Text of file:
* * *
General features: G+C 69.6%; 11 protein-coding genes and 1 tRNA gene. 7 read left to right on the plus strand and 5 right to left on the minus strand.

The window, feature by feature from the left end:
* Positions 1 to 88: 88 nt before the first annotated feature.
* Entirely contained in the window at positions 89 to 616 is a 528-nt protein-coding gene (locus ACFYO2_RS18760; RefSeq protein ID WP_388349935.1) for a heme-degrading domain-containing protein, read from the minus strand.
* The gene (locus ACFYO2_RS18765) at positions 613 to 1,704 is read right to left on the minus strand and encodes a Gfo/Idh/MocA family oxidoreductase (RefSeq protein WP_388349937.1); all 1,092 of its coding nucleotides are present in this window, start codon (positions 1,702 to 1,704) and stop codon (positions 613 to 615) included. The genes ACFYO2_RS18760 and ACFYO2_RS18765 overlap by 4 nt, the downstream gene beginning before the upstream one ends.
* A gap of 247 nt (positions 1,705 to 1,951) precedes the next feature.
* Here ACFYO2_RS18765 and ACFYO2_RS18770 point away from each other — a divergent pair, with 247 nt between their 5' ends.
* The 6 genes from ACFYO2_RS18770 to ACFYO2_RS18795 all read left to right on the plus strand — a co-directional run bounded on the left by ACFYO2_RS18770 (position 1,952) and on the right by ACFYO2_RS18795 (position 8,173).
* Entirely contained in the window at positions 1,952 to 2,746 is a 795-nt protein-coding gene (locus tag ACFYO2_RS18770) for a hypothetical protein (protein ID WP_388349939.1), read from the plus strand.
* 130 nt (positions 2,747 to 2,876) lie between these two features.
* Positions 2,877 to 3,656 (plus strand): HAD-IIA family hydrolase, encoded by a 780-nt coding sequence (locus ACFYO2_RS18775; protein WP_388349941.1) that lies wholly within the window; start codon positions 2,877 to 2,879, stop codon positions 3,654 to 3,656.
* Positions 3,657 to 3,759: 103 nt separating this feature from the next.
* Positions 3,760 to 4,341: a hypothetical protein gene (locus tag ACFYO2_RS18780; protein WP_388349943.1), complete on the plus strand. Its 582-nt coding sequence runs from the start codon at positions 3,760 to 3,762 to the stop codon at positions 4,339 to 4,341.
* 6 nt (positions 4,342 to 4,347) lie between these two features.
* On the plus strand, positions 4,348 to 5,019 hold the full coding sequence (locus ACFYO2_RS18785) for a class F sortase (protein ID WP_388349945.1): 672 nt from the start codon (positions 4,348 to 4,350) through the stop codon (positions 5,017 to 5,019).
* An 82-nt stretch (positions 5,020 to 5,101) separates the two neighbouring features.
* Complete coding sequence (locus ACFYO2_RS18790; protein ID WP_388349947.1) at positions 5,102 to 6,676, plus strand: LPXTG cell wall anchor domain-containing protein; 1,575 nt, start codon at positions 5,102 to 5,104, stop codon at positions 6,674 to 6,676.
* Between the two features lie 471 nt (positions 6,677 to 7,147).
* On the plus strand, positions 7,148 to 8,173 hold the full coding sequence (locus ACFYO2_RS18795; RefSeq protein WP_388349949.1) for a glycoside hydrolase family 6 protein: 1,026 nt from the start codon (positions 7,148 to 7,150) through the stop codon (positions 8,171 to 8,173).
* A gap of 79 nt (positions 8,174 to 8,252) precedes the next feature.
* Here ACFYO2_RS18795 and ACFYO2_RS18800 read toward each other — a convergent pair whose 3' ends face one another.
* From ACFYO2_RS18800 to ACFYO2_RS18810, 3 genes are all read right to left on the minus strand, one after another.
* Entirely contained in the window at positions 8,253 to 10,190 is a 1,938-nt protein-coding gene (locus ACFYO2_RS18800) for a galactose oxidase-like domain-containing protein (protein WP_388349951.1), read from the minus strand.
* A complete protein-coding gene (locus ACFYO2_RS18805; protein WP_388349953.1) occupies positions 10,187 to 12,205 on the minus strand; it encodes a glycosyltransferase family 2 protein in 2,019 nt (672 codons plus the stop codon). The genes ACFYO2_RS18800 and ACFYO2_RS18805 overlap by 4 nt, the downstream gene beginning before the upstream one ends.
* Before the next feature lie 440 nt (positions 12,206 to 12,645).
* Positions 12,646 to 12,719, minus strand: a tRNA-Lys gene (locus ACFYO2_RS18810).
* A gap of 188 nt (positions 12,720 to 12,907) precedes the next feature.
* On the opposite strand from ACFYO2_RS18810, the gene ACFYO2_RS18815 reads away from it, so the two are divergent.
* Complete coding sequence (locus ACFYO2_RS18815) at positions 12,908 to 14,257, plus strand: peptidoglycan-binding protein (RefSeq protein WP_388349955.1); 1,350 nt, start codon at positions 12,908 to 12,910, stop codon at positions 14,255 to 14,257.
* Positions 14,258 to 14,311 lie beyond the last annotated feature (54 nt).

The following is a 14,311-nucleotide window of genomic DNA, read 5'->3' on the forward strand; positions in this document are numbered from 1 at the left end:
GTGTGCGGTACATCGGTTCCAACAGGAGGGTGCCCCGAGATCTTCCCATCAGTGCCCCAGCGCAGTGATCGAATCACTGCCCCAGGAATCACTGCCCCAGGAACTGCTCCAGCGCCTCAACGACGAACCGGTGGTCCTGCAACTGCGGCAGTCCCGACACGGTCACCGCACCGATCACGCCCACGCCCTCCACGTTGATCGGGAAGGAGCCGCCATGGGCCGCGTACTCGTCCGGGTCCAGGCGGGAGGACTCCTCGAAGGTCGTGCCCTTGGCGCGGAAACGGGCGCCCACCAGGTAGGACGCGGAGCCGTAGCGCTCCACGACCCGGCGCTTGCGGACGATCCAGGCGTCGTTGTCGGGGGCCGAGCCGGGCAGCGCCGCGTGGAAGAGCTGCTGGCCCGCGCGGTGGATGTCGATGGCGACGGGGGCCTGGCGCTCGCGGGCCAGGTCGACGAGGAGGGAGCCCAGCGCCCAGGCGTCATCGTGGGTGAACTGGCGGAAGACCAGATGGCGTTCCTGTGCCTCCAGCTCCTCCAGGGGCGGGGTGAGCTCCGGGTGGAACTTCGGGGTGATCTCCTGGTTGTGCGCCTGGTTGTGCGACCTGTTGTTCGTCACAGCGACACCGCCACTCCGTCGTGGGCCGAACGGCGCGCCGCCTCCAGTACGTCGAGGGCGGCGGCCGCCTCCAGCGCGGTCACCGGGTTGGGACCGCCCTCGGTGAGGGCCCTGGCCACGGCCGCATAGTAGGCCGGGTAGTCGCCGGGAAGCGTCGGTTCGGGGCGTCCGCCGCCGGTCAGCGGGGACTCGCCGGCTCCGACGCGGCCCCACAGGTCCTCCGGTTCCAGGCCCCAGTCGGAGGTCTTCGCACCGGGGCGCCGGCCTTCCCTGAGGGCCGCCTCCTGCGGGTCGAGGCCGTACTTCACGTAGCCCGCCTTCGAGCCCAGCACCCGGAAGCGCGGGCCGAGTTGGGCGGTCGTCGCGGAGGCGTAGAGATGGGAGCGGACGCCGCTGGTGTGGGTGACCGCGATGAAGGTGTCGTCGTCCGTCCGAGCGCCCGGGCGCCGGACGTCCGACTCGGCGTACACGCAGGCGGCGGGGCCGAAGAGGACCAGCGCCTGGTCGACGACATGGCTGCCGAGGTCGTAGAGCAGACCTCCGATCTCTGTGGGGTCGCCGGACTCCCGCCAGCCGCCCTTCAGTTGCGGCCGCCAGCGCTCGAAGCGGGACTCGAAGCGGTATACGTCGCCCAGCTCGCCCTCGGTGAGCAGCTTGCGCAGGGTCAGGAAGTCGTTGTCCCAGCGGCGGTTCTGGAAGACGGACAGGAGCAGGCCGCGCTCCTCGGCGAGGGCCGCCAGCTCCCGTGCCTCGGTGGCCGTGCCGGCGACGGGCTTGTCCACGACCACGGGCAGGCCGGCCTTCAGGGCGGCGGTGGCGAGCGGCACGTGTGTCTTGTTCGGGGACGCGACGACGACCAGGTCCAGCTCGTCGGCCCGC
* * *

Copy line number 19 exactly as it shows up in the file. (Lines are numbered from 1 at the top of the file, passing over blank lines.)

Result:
* On the plus strand, positions 7,148 to 8,173 hold the full coding sequence (locus ACFYO2_RS18795; RefSeq protein WP_388349949.1) for a glycoside hydrolase family 6 protein: 1,026 nt from the start codon (positions 7,148 to 7,150) through the stop codon (positions 8,171 to 8,173).